HR leaders are often perceived by line managers and senior executives to deliver the most value when they are firefighting (a.k.a. dowsing “talent fires”).
Quick HR fixes, like filling a vacancy with a pricey new hire or instantly meeting demands for pay raises, may lead to near-term wins. But costly ad hoc solutions can have a negative long-term impact if they are applied to roles that end up being less valuable to the business.
Consider that more than half of business executives believe at least 20% of the roles in their organization will cease to exist by 2022 (according to the Mercer 2018 Global Talent Trends study). Organizations and roles are changing so rapidly that skills requirements are continually in flux.
Today’s pressing talent storm may subside tomorrow. Conversely, a “nice-to-have” skillset now may become a business-critical talent requirement a year in the future. But with strategic workforce planning, it is possible to plan ahead — and not just react — in this rapidly changing business environment.
Operational and strategic planning
Ask 100 people to define workforce planning, and you may get 100 different definitions. In a nutshell, though, workforce planning is the process of ensuring the organization has the right number of people with the right skills, in the right place, at the right time to deliver on business goals. I’d also argue that it’s having the capacity and discipline to think well ahead, so that you can react more quickly and effectively in the moment.
Workforce planning has two major facets: one is operational and the other is strategic.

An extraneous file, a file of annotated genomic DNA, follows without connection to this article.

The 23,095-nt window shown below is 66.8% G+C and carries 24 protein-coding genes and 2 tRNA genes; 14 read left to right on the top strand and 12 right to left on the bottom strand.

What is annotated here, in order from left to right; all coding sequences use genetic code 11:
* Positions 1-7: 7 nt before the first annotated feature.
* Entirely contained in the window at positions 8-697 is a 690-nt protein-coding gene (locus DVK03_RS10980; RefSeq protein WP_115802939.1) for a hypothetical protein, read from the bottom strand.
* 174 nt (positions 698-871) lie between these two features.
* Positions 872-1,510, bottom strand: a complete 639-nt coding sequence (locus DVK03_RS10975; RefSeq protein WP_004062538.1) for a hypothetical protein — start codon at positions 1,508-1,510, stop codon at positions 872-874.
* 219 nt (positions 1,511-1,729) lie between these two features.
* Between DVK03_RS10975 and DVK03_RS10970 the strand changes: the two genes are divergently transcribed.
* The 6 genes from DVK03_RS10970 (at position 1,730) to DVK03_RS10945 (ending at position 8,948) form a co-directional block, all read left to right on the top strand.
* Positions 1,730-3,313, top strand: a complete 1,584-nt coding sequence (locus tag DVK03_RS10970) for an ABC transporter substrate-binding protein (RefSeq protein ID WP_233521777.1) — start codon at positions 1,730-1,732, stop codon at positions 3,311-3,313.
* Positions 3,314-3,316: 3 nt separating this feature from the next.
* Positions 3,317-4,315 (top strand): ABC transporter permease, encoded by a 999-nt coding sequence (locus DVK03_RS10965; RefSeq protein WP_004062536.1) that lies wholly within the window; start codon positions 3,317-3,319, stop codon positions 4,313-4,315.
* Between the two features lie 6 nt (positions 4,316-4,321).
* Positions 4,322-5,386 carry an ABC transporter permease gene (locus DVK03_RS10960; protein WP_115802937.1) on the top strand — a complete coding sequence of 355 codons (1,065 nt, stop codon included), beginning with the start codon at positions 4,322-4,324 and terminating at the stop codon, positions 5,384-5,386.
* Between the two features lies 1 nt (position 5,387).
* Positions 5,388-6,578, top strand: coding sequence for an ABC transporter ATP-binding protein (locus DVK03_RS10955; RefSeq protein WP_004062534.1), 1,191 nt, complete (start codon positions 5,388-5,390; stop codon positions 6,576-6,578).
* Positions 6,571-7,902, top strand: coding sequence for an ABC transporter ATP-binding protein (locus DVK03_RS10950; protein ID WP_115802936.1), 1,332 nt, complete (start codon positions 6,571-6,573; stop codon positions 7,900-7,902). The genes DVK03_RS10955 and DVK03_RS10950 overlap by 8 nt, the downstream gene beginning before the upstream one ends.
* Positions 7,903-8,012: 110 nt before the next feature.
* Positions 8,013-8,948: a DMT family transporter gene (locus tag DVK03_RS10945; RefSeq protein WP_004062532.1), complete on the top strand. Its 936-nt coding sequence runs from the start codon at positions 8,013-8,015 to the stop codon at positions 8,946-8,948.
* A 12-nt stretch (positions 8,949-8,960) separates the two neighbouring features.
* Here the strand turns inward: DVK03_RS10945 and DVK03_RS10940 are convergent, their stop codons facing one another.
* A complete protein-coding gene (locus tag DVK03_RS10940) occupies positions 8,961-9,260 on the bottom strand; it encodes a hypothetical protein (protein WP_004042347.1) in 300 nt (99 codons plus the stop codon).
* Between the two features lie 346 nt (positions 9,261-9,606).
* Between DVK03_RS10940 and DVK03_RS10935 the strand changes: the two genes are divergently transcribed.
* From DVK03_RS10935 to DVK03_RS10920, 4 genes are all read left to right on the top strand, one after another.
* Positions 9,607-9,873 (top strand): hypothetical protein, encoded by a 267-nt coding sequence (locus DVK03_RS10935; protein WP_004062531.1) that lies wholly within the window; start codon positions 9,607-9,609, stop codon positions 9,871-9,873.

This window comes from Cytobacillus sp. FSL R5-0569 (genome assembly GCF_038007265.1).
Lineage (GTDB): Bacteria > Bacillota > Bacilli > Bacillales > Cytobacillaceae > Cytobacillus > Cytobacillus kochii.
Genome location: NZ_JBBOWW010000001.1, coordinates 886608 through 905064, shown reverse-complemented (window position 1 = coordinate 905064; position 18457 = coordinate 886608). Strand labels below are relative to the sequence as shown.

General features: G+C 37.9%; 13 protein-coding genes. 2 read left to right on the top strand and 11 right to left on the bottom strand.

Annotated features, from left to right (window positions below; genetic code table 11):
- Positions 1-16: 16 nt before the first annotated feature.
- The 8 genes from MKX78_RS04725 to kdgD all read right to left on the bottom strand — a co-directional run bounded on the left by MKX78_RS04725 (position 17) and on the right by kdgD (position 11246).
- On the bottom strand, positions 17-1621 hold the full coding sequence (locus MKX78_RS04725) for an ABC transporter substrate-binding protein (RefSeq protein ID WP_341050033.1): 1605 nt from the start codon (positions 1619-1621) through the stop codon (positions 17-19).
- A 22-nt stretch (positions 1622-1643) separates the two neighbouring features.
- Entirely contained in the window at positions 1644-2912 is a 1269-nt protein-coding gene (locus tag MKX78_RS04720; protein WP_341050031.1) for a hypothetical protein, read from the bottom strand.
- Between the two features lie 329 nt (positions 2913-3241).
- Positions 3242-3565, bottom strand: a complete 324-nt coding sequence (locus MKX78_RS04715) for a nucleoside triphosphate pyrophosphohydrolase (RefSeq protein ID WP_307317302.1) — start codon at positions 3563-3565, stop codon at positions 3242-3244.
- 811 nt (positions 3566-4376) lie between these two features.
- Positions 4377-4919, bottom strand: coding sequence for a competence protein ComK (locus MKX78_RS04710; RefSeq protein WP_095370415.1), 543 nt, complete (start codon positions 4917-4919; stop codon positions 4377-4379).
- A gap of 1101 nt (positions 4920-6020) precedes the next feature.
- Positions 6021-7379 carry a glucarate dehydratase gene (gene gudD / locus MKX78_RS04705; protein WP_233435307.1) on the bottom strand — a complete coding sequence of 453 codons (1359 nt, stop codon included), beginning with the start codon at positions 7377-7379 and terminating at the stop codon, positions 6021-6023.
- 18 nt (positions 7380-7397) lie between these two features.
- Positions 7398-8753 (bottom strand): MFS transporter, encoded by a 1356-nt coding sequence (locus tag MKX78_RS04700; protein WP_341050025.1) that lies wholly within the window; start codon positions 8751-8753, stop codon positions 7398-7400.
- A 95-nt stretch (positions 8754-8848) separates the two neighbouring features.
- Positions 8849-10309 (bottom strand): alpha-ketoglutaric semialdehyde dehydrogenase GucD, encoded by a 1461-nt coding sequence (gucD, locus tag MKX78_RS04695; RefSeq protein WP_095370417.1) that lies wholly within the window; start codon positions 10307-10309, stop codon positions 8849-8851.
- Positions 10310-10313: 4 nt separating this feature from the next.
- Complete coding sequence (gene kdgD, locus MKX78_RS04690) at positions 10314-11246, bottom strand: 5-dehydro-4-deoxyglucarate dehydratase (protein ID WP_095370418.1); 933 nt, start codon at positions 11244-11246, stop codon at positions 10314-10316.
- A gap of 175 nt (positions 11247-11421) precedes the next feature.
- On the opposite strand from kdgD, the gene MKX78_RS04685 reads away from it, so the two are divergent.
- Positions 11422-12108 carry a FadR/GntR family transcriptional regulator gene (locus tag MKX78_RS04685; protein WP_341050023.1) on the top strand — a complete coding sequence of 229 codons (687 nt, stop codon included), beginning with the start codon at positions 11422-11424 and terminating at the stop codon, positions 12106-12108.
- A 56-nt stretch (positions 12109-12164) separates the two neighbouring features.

- Operational workforce planning looks at the short-term – typically 1-2 years out – and helps the organization map existing skills, capabilities, and resources back to more near-term requirements.
- Strategic workforce planning addresses not only the number of people required to execute the business strategy, but looks at the skills and capabilities those individuals will need in the long-term.
It also lets leaders model different cost scenarios so they can understand what impact changes could have on the business. For example, one large multinational manufacturer used our people strategy platform to analyze its workforce by location – against dimensions of revenue generation, cost, and risk – to answer strategic questions such as: “Are we in the right regions in terms of cost and productivity of labor?”
Another one of our customers (a 50,000-employee financial services company) uses a monthly planning process to capture workforce demand for the different groups within the organization. After analyzing the Total Cost of Workforce (TCOW), planners compare scenarios for future states of the workforce and see how the cost of contractors or full-time employees would compare over time. This lets the business manage costs while adapting to meet growing customer demands.
Ultimately, strategic workforce planning is a continuous, dynamic process that helps leaders ensure talent decisions are aligned with where the business needs to go in the future. It does not replace operational planning.
Instead, it complements operational planning to help businesses make good data-driven talent decisions that balance both immediate and long-term needs.
Many leaders recognize the need for strategic workforce planning, but only have the capabilities to plan at an operational level. According to a 2010 Bersin by Deloitte analysis, more than half of organizations were at level one on the workforce planning maturity scale, which means they are focused on headcount data collection for basic forecasting.
At level three, the focus becomes more strategic, with capabilities such as skills gaps resolution and scenario development. Only 11% of organizations are at this level or above – but our recent experience has been that many are turning their attention to developing more muscle at this level.